Natural gas is no different, or even worse. Any surplus Canadian natural gas goes to the US, period. It can possibly go through the US to Mexico, but the US would like that even better – collect a duty and pass it on through.
The Canadian industry has already shown what it will do in the face of lower prices – it will keep on producing, because it still makes economic sense to do so. That is, it makes economic sense from a corporate perspective, it makes no sense from a national one.
Canada is hugely exposed to the whims of US foreign policy, and as we have seen in the past year it has become very whimsical indeed. In fact, the best that we can hope is that it is whimsical; if it is systematic then we are surely in trouble as far as oil and natural gas exports go.
We need to get serious and see the bigger picture. The bigger picture, with respect to Canadian resources, is not climate change – Canada could be wiped off the map and within two years the added greenhouse gas emissions from growing sources in China and India would far outweigh what Canada contributed.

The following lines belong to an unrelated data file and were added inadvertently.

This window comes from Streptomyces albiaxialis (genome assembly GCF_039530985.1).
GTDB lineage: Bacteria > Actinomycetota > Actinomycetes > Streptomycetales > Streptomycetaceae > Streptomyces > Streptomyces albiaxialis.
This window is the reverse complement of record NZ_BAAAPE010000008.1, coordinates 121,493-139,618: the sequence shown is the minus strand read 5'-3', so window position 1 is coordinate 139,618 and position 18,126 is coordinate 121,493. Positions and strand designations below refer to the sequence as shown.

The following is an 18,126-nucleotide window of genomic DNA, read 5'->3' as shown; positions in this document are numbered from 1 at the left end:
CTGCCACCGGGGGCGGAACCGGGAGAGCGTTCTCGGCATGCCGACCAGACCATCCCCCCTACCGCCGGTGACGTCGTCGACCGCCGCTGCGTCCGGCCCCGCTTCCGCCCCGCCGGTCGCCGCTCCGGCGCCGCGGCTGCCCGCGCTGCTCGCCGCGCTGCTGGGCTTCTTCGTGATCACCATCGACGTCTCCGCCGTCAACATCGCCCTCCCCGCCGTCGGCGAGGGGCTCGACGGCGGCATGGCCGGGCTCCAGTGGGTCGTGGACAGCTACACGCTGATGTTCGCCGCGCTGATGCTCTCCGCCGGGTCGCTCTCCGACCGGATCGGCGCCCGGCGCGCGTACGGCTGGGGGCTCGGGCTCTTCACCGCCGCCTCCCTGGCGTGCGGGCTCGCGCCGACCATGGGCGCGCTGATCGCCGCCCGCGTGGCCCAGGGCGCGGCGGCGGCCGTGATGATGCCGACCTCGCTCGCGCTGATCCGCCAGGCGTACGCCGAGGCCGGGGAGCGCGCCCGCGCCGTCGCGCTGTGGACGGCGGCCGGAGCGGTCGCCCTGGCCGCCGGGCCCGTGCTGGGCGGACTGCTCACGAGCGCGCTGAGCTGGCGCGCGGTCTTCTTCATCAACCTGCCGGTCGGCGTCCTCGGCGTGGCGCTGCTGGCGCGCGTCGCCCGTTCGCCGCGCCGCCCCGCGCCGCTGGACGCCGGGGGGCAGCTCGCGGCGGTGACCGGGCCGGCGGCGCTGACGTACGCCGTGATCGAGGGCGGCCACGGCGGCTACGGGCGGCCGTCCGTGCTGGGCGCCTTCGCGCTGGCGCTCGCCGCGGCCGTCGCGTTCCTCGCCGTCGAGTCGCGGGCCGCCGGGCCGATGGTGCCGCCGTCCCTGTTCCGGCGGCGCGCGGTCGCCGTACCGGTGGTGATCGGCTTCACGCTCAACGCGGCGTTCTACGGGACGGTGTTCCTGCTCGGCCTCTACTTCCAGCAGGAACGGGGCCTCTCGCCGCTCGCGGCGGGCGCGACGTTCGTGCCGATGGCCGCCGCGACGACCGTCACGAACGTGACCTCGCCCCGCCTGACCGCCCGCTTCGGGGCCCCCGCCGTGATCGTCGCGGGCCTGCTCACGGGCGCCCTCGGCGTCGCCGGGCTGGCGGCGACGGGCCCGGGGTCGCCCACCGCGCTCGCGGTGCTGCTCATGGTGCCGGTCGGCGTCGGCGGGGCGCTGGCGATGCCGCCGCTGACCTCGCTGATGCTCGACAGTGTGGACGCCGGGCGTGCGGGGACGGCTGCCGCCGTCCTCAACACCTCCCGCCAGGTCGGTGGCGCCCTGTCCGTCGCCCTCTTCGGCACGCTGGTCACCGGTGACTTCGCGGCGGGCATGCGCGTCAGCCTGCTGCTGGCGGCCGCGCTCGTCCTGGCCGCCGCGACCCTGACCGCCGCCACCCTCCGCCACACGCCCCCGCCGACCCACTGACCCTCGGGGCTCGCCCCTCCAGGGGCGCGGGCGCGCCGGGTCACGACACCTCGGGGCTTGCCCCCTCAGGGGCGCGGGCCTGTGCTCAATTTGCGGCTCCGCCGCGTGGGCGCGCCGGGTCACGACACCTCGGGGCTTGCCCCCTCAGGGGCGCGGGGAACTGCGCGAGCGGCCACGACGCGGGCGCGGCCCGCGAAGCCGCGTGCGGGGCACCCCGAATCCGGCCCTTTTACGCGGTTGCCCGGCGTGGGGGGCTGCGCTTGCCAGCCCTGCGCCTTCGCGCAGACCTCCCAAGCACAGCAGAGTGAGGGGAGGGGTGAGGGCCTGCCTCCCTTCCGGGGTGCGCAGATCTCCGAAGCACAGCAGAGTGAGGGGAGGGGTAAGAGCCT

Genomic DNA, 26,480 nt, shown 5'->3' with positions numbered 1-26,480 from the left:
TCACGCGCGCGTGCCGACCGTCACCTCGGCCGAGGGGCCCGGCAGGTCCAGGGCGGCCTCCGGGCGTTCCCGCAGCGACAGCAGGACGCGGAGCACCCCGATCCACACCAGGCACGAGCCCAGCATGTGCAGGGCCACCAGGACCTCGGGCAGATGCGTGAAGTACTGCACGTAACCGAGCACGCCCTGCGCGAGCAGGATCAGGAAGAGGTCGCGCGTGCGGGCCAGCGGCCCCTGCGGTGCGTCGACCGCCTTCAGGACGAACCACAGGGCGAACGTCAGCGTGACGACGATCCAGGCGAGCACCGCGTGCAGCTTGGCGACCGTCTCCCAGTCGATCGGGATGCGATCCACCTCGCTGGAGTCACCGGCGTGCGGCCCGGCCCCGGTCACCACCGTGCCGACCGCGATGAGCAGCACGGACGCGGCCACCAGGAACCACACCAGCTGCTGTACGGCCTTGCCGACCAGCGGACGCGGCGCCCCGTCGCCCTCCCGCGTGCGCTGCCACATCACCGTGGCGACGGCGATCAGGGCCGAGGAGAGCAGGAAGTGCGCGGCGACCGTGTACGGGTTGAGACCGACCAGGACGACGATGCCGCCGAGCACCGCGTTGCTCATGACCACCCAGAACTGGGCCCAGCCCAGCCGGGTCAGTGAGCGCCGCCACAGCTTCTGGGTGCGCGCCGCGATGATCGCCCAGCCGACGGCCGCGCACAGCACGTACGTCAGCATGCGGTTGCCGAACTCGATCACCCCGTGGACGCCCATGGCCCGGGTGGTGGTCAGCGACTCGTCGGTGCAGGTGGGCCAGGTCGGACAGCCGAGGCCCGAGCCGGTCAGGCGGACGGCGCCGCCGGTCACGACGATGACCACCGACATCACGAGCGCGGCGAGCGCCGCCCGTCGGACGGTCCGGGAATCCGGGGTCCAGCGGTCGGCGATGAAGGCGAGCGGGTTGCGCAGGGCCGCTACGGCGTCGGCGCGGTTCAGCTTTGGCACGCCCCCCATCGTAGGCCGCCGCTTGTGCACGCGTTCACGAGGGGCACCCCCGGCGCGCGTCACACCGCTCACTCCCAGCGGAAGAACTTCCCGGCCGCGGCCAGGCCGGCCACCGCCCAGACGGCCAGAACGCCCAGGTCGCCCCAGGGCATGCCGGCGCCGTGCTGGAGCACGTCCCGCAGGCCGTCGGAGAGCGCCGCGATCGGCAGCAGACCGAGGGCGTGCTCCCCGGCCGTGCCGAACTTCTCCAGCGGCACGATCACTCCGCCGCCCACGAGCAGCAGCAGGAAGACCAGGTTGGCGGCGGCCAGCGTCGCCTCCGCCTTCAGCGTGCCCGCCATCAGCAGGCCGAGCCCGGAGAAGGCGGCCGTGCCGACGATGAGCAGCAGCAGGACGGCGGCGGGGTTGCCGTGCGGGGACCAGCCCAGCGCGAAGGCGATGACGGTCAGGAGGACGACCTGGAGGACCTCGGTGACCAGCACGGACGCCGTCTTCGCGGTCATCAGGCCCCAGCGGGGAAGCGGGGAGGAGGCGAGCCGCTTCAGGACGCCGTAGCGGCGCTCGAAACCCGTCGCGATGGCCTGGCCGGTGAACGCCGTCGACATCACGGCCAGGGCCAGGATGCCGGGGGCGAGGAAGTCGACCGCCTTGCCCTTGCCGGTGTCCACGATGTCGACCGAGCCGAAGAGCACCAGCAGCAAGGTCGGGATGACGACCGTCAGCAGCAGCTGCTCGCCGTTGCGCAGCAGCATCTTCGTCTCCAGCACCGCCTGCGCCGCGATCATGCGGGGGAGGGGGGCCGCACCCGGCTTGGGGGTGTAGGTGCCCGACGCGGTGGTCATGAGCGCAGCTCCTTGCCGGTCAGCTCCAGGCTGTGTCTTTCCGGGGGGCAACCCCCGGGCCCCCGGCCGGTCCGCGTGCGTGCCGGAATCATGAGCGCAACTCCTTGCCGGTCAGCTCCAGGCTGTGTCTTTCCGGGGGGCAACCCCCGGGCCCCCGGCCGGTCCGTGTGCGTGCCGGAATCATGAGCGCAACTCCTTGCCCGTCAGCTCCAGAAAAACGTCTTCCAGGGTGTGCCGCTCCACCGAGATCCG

Have you ever taught a kid to drive a car? I know, I know, it’s just this side of evil and stop reading if you’re about to combust. If you’ve ever learned or taught this way, as I have done both of, you find a big empty field or parking lot, and you let the kid take over. You watch them timidly and gingerly take off, and they make jerky movements, and you offer words of encouragement, and you are hovering right there beside them. Then their confidence grows, very quickly, and they start stepping on the gas and enjoying the sensation. And you’re watching as this feeling grows, and then suddenly at some point you can sense trouble on the horizon, and you grab the wheel or put it in neutral and regain control before any harm is done.
We are at the point where we need to grab the wheel from a national energy perspective; the kids – the ones who have assumed control of Canada’s infrastructure development, of it’s economic future, and of its role in the global environmental movement – have been driving ever more aggressively for too long. They are cocky and think they can do anything and they’re going to smash the car. Politicians of Canada, it’s time to grab the wheel.